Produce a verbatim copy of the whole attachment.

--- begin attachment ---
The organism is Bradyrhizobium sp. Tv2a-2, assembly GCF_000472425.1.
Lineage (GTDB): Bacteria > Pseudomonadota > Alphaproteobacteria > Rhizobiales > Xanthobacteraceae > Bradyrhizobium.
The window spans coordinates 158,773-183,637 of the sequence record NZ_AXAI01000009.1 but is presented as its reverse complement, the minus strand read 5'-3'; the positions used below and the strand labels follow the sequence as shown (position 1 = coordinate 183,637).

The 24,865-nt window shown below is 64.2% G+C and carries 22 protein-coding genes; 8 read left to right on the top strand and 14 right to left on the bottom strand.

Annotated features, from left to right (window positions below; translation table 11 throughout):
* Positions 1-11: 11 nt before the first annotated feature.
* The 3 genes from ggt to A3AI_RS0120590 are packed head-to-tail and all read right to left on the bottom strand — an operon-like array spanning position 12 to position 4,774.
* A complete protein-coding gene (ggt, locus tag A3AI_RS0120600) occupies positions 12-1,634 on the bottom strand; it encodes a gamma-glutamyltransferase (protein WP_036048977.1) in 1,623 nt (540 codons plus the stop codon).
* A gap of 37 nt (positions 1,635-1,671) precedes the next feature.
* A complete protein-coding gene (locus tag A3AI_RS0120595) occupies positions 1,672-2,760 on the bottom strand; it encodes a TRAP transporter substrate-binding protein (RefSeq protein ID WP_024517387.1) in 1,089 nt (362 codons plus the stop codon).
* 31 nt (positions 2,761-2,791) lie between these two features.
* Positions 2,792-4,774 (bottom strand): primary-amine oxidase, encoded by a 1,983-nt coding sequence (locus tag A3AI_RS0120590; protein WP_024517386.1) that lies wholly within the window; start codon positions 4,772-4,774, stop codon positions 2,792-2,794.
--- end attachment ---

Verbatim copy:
The organism is Bradyrhizobium sp. Tv2a-2, assembly GCF_000472425.1.
Lineage (GTDB): Bacteria > Pseudomonadota > Alphaproteobacteria > Rhizobiales > Xanthobacteraceae > Bradyrhizobium.
The window spans coordinates 158,773-183,637 of the sequence record NZ_AXAI01000009.1 but is presented as its reverse complement, the minus strand read 5'-3'; the positions used below and the strand labels follow the sequence as shown (position 1 = coordinate 183,637).

The 24,865-nt window shown below is 64.2% G+C and carries 22 protein-coding genes; 8 read left to right on the top strand and 14 right to left on the bottom strand.

Annotated features, from left to right (window positions below; translation table 11 throughout):
* Positions 1-11: 11 nt before the first annotated feature.
* The 3 genes from ggt to A3AI_RS0120590 are packed head-to-tail and all read right to left on the bottom strand — an operon-like array spanning position 12 to position 4,774.
* A complete protein-coding gene (ggt, locus tag A3AI_RS0120600) occupies positions 12-1,634 on the bottom strand; it encodes a gamma-glutamyltransferase (protein WP_036048977.1) in 1,623 nt (540 codons plus the stop codon).
* A gap of 37 nt (positions 1,635-1,671) precedes the next feature.
* A complete protein-coding gene (locus tag A3AI_RS0120595) occupies positions 1,672-2,760 on the bottom strand; it encodes a TRAP transporter substrate-binding protein (RefSeq protein ID WP_024517387.1) in 1,089 nt (362 codons plus the stop codon).
* 31 nt (positions 2,761-2,791) lie between these two features.
* Positions 2,792-4,774 (bottom strand): primary-amine oxidase, encoded by a 1,983-nt coding sequence (locus tag A3AI_RS0120590; protein WP_024517386.1) that lies wholly within the window; start codon positions 4,772-4,774, stop codon positions 2,792-2,794.